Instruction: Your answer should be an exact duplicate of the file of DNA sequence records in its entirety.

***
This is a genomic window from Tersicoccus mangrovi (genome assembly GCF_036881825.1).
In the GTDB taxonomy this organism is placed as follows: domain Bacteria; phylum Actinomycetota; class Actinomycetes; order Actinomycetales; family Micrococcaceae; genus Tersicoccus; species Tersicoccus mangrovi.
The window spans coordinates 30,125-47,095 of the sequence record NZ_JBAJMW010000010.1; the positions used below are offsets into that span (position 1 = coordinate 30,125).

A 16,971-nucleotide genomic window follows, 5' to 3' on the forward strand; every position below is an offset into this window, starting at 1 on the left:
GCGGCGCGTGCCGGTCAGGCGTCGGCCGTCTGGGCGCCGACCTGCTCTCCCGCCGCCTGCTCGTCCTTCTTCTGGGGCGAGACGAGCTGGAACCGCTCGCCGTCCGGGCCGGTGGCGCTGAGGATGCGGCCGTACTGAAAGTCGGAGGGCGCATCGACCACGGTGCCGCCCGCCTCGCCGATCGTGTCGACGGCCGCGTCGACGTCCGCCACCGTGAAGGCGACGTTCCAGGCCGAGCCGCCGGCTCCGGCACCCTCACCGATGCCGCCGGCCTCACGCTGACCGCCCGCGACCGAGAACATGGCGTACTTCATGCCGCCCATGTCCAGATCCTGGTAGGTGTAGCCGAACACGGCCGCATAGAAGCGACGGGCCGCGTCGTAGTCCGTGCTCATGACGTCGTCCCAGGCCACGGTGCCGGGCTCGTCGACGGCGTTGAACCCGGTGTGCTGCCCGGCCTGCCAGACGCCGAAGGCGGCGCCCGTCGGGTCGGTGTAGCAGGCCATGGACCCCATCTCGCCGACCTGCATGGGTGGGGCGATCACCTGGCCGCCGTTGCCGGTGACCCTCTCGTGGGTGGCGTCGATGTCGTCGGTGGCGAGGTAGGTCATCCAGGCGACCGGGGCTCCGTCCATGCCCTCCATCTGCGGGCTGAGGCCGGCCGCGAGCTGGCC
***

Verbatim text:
This is a genomic window from Tersicoccus mangrovi (genome assembly GCF_036881825.1).
In the GTDB taxonomy this organism is placed as follows: domain Bacteria; phylum Actinomycetota; class Actinomycetes; order Actinomycetales; family Micrococcaceae; genus Tersicoccus; species Tersicoccus mangrovi.
The window spans coordinates 30,125-47,095 of the sequence record NZ_JBAJMW010000010.1; the positions used below are offsets into that span (position 1 = coordinate 30,125).

A 16,971-nucleotide genomic window follows, 5' to 3' on the forward strand; every position below is an offset into this window, starting at 1 on the left:
GCGGCGCGTGCCGGTCAGGCGTCGGCCGTCTGGGCGCCGACCTGCTCTCCCGCCGCCTGCTCGTCCTTCTTCTGGGGCGAGACGAGCTGGAACCGCTCGCCGTCCGGGCCGGTGGCGCTGAGGATGCGGCCGTACTGAAAGTCGGAGGGCGCATCGACCACGGTGCCGCCCGCCTCGCCGATCGTGTCGACGGCCGCGTCGACGTCCGCCACCGTGAAGGCGACGTTCCAGGCCGAGCCGCCGGCTCCGGCACCCTCACCGATGCCGCCGGCCTCACGCTGACCGCCCGCGACCGAGAACATGGCGTACTTCATGCCGCCCATGTCCAGATCCTGGTAGGTGTAGCCGAACACGGCCGCATAGAAGCGACGGGCCGCGTCGTAGTCCGTGCTCATGACGTCGTCCCAGGCCACGGTGCCGGGCTCGTCGACGGCGTTGAACCCGGTGTGCTGCCCGGCCTGCCAGACGCCGAAGGCGGCGCCCGTCGGGTCGGTGTAGCAGGCCATGGACCCCATCTCGCCGACCTGCATGGGTGGGGCGATCACCTGGCCGCCGTTGCCGGTGACCCTCTCGTGGGTGGCGTCGATGTCGTCGGTGGCGAGGTAGGTCATCCAGGCGACCGGGGCTCCGTCCATGCCCTCCATCTGCGGGCTGAGGCCGGCCGCGAGCTGGCC